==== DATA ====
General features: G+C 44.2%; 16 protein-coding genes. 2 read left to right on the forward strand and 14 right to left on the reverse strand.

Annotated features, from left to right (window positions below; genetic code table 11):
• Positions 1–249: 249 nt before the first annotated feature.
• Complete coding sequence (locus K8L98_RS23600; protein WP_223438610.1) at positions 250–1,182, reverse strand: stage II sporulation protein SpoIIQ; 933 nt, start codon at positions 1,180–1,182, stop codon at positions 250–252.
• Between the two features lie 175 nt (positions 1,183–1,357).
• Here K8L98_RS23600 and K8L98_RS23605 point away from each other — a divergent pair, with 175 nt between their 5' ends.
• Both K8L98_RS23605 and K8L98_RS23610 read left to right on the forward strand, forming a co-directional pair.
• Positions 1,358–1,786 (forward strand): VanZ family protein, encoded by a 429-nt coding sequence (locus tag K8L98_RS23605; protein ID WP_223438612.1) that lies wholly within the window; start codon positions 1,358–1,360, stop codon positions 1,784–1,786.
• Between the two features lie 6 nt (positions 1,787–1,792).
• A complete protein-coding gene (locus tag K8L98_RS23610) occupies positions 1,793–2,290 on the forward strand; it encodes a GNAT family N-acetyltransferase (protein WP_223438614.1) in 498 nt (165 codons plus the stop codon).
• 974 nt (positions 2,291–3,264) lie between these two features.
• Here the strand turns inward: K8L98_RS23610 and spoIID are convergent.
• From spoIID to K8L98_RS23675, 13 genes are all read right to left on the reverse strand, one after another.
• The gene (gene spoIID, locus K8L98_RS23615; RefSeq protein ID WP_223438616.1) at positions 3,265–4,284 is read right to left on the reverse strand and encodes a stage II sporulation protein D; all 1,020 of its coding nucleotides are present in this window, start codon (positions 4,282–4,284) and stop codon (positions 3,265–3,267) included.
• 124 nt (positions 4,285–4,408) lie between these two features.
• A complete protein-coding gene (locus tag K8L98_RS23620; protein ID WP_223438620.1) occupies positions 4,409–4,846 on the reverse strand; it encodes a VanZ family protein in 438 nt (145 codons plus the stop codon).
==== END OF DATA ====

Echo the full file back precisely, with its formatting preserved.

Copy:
General features: G+C 44.2%; 16 protein-coding genes. 2 read left to right on the forward strand and 14 right to left on the reverse strand.

Annotated features, from left to right (window positions below; genetic code table 11):
• Positions 1–249: 249 nt before the first annotated feature.
• Complete coding sequence (locus K8L98_RS23600; protein WP_223438610.1) at positions 250–1,182, reverse strand: stage II sporulation protein SpoIIQ; 933 nt, start codon at positions 1,180–1,182, stop codon at positions 250–252.
• Between the two features lie 175 nt (positions 1,183–1,357).
• Here K8L98_RS23600 and K8L98_RS23605 point away from each other — a divergent pair, with 175 nt between their 5' ends.
• Both K8L98_RS23605 and K8L98_RS23610 read left to right on the forward strand, forming a co-directional pair.
• Positions 1,358–1,786 (forward strand): VanZ family protein, encoded by a 429-nt coding sequence (locus tag K8L98_RS23605; protein ID WP_223438612.1) that lies wholly within the window; start codon positions 1,358–1,360, stop codon positions 1,784–1,786.
• Between the two features lie 6 nt (positions 1,787–1,792).
• A complete protein-coding gene (locus tag K8L98_RS23610) occupies positions 1,793–2,290 on the forward strand; it encodes a GNAT family N-acetyltransferase (protein WP_223438614.1) in 498 nt (165 codons plus the stop codon).
• 974 nt (positions 2,291–3,264) lie between these two features.
• Here the strand turns inward: K8L98_RS23610 and spoIID are convergent.
• From spoIID to K8L98_RS23675, 13 genes are all read right to left on the reverse strand, one after another.
• The gene (gene spoIID, locus K8L98_RS23615; RefSeq protein ID WP_223438616.1) at positions 3,265–4,284 is read right to left on the reverse strand and encodes a stage II sporulation protein D; all 1,020 of its coding nucleotides are present in this window, start codon (positions 4,282–4,284) and stop codon (positions 3,265–3,267) included.
• 124 nt (positions 4,285–4,408) lie between these two features.
• A complete protein-coding gene (locus tag K8L98_RS23620; protein ID WP_223438620.1) occupies positions 4,409–4,846 on the reverse strand; it encodes a VanZ family protein in 438 nt (145 codons plus the stop codon).